Removing a fair, transparent and doctorled process for accessing essential, and in many cases, lifesaving medical care is illogical and unnecessary. Without the Medevac laws, we are extremely concerned that the Australian Government's failure to provide appropriate and timely medical care will result in more preventable deaths offshore.18
The government and department have not advanced sufficiently solid grounds for abolishing the Medevac laws. The Department argued that the narrow character grounds may not capture everyone of concern but witnesses countered that potential risks can be mitigated.
For instance, those transferred to Australia for medical treatment are detained while they are onshore, and the Minister decides whether this is in the community or in a detention centre. As stated by the Law Council, 'this means that any potential risk posed to the Australian community will be managed in practice'.19
Other witnesses noted that the scare tactics and fears raised by the Government after the Medevac reforms were passed have not come to pass.
All of the scaremongering and all of the rhetoric about flooded hospitals, blown out waiting lists and opening the doors to people of bad character coming to Australia—none of it was ever true. Nor is it true that the medevac legislation has encouraged an increase in episodes of self-harm. The incidents of self-harm related to declining mental health were increasing before medevac and was one of the reasons it was needed.20
The sky hasn't fallen in with the 1,084 people who've been brought back and nor have the boats resumed, as was clearly a concern stated by government. In fact, we've seen people being resettled to the US from Nauru and from PNG. We've seen many people being brought back for the critical medical treatment they need. What we see is not in fact the problems that those fears sought to provoke. They just haven't materialised.21
The laws are working. They are supported by the people at the frontline of decision making for medical transfers—doctors themselves—and have not resulted in any of the negatives with which the Government sought to scaremonger and frighten the Australian public.
In light of all this, it makes no sense to repeal the Medevac laws and, indeed, to do so potentially and needlessly puts these already vulnerable people at risk.


Centre Alliance recommends that the bill not be passed.

  • 1
    Dr Neela Janakiramanan, private capacity, Committee Hansard, 26 August 2019, p. 14.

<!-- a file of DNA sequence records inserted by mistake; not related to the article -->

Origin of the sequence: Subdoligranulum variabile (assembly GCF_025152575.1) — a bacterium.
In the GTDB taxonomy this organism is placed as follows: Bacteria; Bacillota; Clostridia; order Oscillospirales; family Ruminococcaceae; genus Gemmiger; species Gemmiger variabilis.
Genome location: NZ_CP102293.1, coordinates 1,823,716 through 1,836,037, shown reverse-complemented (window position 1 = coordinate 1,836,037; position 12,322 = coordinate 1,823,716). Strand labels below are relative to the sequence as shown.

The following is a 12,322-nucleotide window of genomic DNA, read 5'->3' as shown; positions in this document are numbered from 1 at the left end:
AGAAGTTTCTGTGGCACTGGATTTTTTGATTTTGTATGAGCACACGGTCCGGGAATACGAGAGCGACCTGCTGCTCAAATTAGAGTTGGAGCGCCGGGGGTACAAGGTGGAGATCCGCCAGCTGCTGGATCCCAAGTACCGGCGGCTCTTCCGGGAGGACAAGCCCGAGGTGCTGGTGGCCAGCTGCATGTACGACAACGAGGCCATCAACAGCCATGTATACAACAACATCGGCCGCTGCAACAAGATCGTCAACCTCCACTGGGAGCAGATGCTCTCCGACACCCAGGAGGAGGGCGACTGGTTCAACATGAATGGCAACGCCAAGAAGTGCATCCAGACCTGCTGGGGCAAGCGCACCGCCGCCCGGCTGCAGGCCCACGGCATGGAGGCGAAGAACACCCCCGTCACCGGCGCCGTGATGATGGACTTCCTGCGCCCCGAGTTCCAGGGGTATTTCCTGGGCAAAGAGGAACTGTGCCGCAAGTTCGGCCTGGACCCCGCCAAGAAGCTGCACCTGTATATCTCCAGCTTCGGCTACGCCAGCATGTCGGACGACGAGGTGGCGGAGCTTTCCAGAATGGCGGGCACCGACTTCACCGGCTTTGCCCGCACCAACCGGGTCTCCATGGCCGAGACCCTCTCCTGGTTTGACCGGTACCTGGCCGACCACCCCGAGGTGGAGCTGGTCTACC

• 2
    Mr Graeme Edgerton, Deputy General Counsel, Australian Human Rights Commission, Committee Hansard, 26 August 2019, p. 31.
  • 3
    Dr Tony Bartone, President, Australian Medical Association, Committee Hansard, 26 August 2019, p. 3.
  • 4
    Major General Craig Furini, Commander, Joint Agency Task Force Operation Sovereign Borders, Department of Home Affairs, Committee Hansard, 26 August 2019, p. 75.
  • 5
    Department of Home Affairs, Submission 55, pp. 10–11.
  • 6
    Mr Hugh de Kretser, Executive Director, Human Rights Law Centre, Committee Hansard, 26 August 2019, p. 33
  • 7
    Human Rights Law Centre, Submission 51, p. 5.
  • 8
    Asylum Seeker Resource Centre, Submission 56; Human Rights Law Centre, Submission 51, p. 4
  • 9
    Dr Neela Janakiramanan, Dr Natalie Thurtle and Dr Sara Townend, Submission 52.
  • 10
    Dr Sara Townend, private capacity, Committee Hansard, 26 August 2019, p. 12.
  • 11
    Dr Townend, Committee Hansard, 26 August 2019, p. 13.
  • 12
    Mr Edward Santow, Human Rights Commissioner, Australian Human Rights Commission, Committee Hansard, 26 August 2019, p. 27; Mr Kon Karapanagiotidis, Chief Executive Officer, Asylum Seeker Resource Centre, Committee Hansard, 26 August 2019, pp. 55–56.
  • 13
    Independent Health Advice Panel, First Quarterly Report, tabled in Parliament 4 July 2019, p. 3.
  • 14
    Independent Health Advice Panel, First Quarterly Report, tabled in Parliament 4 July 2019, p. 4.
  • 15
    Independent Health Advice Panel, Second Quarterly Report, p. 6.
  • 16
    Department of Home Affairs, Submission 55, p. 4 and p. 17.
  • 17
    For example, the Royal Australian and New Zealand College of Psychiatrists, Submission 60; also see Committee Hansard, 26 August 2019, p. 15, p. 20, pp. 22–23, p. 27, p. 34 and so on.
  • 18
    Human Rights Law Centre, Submission 51, p. 8.
  • 19
    Mr Tass Liveris, Executive Member, Law Council of Australia, Committee Hansard, 26 August 2019, p. 44.
  • 20
    Professor Kerryn Phelps AM, Committee Hansard, 26 August 2019, p. 8.
  • 21
    Mr David Manne, Executive Director, Refugee Legal, Committee Hansard, 26 August 2019, p. 37.